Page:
I’m on a Julia Wertz tear lately, scarfing down her graphic novels a few blocks from the locations she’s mentioning in SF, namedropping Bean Bag and Cafe Abir and Dog Eared and Cafe Le Soleil and BrainWash (where her brother worked). Highly entertaining autobiographical work that explores how she dealt with life in Napa, then SF as a student where she found out she had Lupus, then bailing and heading to Brooklyn. While recuperating(?) from her Lupus diagnosis, she discovered Julie Doucet and other graphic novelists, consumed their work voraciously and started doing her own, feeling like she’d finally found what she was meant to do with her life. Great great great stuff.
An overly ambitious project from McGrath, to capture the 20th century in 100+ poems (at least one for each year of the century) and somehow get at the essence of that time. Reading it, you’ll be forgiven for thinking that women barely exist, although he throws us token bones in the form of nods to Gertrude (which is actually one of the best poems- see below), Virginia, Sylvia (married as always to mention of Ted), Frida, Georgia. Part of my problem is knowing too much about Woolf to enjoy her fragments in here, of course mentioning her suicide (so exasperating that this above else is remembered, just like Sylvia’s poem).
I did enjoy a few other poems in here, like the one for Edward Bernays (1928), the man enlisted to craft a PR campaign that would get women smoking, the man behind the force of advertising that swept over us in the 20th century. Other favorite was Hiroshima (just the letters ‘a’, ‘o’, ‘*’ scattered across the page, raining terror down below).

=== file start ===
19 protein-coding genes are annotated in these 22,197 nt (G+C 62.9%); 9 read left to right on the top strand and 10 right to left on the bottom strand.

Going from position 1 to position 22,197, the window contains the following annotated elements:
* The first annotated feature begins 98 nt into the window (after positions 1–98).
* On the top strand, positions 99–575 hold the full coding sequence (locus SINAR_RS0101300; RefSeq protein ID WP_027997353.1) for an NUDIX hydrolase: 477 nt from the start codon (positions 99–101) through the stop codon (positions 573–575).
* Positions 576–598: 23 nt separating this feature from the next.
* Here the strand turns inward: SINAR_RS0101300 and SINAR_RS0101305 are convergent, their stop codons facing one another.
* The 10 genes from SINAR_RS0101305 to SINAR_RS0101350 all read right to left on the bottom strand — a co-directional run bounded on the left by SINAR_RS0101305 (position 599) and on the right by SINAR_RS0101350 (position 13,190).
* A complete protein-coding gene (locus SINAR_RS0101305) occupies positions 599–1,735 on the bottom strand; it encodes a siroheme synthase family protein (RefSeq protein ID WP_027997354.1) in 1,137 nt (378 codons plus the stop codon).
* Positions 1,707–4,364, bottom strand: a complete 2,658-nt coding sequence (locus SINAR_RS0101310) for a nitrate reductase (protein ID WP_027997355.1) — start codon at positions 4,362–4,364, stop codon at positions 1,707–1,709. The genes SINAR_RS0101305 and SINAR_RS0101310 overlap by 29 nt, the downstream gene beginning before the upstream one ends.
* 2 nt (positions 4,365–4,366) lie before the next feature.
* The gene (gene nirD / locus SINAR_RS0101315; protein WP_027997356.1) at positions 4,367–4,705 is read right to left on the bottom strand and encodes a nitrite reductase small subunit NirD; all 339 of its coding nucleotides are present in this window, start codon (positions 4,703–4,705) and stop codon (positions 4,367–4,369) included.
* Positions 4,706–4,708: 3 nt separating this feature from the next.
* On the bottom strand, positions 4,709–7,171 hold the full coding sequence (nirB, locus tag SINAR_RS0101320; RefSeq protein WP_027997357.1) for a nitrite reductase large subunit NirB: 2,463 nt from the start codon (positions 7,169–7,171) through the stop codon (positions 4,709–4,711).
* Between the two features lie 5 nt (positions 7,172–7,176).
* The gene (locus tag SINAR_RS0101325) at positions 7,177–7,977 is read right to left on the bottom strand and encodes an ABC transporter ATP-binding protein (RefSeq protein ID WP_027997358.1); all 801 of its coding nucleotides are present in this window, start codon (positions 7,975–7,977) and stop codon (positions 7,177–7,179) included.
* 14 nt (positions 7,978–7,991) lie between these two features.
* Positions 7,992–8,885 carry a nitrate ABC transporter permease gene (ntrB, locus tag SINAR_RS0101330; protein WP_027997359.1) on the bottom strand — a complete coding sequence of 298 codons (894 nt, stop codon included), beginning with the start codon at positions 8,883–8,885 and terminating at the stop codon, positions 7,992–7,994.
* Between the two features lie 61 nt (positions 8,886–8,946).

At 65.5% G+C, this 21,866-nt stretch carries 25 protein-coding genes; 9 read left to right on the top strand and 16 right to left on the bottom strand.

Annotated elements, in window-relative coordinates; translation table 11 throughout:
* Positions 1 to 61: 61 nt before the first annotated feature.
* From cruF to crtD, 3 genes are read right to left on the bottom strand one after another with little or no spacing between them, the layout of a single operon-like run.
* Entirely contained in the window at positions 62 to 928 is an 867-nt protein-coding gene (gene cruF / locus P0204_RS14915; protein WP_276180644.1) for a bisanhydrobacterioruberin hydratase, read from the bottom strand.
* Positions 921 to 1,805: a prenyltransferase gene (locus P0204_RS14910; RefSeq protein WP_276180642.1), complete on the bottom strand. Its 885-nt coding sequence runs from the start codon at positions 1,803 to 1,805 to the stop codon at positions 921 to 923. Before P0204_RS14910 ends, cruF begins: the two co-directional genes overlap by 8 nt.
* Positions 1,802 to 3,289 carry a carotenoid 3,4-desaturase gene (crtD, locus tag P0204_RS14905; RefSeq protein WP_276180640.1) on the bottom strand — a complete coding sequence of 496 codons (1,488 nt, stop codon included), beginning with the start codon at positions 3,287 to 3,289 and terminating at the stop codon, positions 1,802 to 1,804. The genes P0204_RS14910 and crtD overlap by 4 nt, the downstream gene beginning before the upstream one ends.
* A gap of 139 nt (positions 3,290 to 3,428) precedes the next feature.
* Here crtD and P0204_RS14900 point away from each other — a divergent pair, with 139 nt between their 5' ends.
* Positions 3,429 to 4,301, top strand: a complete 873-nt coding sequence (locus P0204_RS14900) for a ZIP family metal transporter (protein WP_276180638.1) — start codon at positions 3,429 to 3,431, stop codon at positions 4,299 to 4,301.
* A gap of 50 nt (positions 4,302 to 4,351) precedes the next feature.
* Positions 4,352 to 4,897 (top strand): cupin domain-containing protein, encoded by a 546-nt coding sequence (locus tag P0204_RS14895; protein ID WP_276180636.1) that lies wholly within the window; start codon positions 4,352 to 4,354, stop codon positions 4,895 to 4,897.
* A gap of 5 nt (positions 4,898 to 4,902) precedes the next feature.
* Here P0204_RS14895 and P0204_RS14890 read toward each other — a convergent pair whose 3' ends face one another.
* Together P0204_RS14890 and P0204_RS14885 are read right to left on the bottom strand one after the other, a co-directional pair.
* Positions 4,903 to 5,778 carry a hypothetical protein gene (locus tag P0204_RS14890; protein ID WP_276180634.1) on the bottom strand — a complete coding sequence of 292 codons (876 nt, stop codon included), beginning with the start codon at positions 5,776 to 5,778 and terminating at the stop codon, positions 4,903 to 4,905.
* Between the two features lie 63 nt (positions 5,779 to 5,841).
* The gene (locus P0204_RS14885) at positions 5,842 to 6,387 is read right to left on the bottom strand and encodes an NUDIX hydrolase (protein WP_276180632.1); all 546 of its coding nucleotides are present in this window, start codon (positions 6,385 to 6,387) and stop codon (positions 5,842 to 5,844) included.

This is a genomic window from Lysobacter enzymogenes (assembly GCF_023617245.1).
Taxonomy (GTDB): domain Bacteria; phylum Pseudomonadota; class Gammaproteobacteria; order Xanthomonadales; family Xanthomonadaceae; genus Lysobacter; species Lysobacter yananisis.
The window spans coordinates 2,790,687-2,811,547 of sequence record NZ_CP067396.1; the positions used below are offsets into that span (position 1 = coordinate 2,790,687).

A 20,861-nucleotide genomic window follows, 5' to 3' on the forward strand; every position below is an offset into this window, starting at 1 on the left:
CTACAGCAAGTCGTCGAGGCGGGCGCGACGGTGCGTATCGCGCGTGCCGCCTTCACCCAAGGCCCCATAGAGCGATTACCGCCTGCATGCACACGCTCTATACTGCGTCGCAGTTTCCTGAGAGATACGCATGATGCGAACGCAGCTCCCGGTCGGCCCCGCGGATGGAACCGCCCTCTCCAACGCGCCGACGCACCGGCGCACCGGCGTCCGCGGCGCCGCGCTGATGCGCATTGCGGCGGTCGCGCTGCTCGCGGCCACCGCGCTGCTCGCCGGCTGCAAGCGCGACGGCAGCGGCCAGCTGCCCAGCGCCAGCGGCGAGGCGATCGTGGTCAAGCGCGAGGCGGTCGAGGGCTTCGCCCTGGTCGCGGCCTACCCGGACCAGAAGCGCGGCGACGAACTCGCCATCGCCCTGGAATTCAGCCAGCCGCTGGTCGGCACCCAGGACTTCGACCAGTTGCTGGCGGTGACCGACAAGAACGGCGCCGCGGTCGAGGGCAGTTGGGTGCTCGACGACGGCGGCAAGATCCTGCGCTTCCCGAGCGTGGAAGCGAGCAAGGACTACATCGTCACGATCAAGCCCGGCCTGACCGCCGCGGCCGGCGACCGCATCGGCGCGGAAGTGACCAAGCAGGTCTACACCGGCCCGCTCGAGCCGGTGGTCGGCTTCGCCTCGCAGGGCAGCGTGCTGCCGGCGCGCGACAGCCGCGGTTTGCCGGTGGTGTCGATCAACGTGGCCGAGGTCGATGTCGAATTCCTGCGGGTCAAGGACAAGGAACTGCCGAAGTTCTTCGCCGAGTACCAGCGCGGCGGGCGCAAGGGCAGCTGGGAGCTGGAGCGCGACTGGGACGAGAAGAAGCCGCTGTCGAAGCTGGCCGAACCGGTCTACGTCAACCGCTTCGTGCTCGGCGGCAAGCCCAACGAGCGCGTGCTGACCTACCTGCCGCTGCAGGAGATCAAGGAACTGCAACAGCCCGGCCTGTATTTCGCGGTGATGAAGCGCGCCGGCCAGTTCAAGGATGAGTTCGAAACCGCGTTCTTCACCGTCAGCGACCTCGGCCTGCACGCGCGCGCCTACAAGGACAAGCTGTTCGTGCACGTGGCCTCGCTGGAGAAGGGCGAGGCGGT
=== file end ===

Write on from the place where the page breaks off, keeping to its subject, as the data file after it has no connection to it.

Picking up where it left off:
Overall, he grants the voice of authority to Picasso and Chairman Mao by giving them frequent poems throughout the century. Elvis got an inexplicably long poem, and Woody Guthrie & Orson Welles pop up occasionally.
Wertz edited this collection of comics inspired by real Missed Connections, which are always a hot bed of entertainment. Best of all is that the cover image (Wertz’s) is of Bean Bag Cafe in SF. The utter hopelessness and optimism of these posts are heartbreaking, but you can’t help diving in for more. I just checked the site again and weirdness flows in abundance still, so the world is ok. (Whole Foods on Franklin: “You were the gorgeous blonde in black. I was astonished by your beauty. I wasn’t clear if you were alone and didn’t want to cause drama. You know who I am. I was adoring you by the kale and apples.